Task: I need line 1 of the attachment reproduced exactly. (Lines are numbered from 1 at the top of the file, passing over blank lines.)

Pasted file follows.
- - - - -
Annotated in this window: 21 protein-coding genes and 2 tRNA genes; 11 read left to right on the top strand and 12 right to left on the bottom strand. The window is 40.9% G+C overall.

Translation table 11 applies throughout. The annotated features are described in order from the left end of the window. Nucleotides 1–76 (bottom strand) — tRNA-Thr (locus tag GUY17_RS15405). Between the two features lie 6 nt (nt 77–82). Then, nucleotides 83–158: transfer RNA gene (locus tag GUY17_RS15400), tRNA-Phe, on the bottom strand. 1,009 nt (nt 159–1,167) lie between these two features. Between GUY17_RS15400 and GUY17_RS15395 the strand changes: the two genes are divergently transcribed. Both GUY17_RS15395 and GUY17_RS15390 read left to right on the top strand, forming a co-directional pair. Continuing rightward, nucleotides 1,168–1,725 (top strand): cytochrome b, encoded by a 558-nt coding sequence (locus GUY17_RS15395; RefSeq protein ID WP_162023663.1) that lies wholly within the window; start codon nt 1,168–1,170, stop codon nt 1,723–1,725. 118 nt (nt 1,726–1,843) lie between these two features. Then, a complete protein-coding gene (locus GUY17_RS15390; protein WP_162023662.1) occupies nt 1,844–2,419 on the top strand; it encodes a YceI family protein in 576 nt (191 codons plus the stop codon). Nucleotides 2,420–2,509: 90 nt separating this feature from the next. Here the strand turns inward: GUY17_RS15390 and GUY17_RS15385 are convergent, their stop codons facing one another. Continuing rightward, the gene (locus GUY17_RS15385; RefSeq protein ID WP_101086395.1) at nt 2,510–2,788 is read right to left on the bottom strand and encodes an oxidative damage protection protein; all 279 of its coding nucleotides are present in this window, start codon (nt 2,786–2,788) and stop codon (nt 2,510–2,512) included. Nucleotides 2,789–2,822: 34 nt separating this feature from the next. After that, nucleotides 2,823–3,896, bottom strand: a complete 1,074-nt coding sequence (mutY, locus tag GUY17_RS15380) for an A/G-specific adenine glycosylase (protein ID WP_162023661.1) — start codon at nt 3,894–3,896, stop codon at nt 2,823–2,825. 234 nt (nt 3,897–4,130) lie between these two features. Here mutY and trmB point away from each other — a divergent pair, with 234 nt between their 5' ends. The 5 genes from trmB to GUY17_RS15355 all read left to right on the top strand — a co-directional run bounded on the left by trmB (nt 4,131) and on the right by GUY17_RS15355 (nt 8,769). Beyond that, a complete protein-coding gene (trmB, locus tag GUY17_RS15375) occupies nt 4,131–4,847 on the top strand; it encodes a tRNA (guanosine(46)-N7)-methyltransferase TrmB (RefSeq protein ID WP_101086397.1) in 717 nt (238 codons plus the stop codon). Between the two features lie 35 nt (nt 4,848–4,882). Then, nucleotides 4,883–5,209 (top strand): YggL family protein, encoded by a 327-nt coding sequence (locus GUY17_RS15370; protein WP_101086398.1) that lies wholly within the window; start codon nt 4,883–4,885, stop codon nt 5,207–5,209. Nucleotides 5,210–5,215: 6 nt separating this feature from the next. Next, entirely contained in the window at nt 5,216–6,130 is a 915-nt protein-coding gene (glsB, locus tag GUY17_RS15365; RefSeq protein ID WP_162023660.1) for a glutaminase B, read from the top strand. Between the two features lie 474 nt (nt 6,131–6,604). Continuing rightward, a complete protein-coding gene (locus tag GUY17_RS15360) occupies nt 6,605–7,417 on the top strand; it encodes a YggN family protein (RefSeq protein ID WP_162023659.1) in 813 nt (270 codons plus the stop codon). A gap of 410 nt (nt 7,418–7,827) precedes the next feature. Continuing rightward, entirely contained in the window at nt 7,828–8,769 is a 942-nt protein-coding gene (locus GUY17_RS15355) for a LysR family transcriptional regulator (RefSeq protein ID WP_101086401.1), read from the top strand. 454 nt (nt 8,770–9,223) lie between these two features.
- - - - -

Annotated in this window: 21 protein-coding genes and 2 tRNA genes; 11 read left to right on the top strand and 12 right to left on the bottom strand. The window is 40.9% G+C overall.